David Loring presented the plans which have not changed in two years.
ADAMS, Mass. — The plans for Park Street are still the same as they were two years ago as the town again seeks funding to spruce up its downtown.
Designer David Loring of Tighe & Bond presented the plans again Tuesday that is intended to attract new retail business, slow traffic, improve ascetics, increase pedestrian safety and help continue the town's goal of becoming a regional destination.
"We want to breath life into downtown," Loring told about a dozen residents at Town Hall.
Loring recapped the history of the project which began in 2010. The area spans from the crosswalk just south of Town Hall to just short of McKinley Square.
Initially, the design featured large bumpouts, a reduction in the roadway to make for larger sidewalks, diagonal parking in front of Town Hall, raised sidewalks, new tree placement, new benches and new planters - both on the street level and hanging from light posts.
From there, there was a series of public input meetings that further tweaked the design. The bumpouts were eliminated and instead replaced with sidewalk extensions that only span the length of a parking spot, the raised sidewalks were removed and a bike lane was added in place of shortening the paved surface.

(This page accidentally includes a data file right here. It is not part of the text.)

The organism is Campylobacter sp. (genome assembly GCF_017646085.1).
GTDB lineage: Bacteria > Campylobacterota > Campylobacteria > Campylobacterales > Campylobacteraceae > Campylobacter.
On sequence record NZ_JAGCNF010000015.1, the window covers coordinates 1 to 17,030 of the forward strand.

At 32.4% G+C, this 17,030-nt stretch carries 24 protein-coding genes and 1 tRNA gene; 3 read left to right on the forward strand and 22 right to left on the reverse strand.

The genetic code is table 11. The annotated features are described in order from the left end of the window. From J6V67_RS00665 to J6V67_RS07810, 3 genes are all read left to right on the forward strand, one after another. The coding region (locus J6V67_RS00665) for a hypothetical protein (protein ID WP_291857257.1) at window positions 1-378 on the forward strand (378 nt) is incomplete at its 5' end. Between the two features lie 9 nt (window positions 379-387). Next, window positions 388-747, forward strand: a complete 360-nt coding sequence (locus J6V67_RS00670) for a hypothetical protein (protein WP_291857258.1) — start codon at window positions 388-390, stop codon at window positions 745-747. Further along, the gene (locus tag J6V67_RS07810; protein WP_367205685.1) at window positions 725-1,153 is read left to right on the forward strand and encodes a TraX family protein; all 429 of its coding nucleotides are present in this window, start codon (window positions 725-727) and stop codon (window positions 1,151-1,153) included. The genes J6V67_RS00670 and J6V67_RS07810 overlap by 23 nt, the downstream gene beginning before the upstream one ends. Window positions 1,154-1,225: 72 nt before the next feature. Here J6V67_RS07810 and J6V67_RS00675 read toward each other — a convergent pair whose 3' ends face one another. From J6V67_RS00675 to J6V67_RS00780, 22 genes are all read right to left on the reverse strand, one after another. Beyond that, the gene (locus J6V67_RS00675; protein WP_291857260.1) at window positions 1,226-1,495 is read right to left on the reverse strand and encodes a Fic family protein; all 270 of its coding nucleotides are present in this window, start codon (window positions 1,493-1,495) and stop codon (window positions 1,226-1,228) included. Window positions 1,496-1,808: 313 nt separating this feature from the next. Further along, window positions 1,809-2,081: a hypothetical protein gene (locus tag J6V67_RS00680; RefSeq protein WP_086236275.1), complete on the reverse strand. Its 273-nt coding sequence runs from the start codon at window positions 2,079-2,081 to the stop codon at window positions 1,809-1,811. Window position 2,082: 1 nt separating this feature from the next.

"A great deal of the talk was about the raised crosswalks," Loring said.
A mock up of the Park Street construction.
Now the design features three curb extensions at various intersections to raise pedestrians, repainting of streetlights, new meters and an array of amenities.
The roadway will still be 48-feet wide but will include two five-foot bike lane and two eight-foot parking spots.
"This project, to me, is very important," Town Administrator Jonathan Butler said, adding that it is more important now in the town's revitalization efforts than ever before. "We have momentum that has started to build."
Butler sees the project as the "tipping point" for the efforts. But before moving forward they'll need to secure some $700,000 for construction, which they hope to get from the federal Community Development Block Grant program.
Last year the town did not receive funding through that project and this year are seeking $900,000 with the remainder to continue housing rehabilitation.
If awarded, Director of Community Development Donna Cesan said the contract would go to bid by the fall with construction beginning in the following construction season.
"We will have bid ready plans and specifications so we could put it to bid in the fall," Cesan said.
Loring said at that point, the engineers have designed full traffic plans but doesn't expect there to be much interruption since the majority of the work is on the sides of the street. He also doesn't expect the cost estimates from two years ago to have changed much.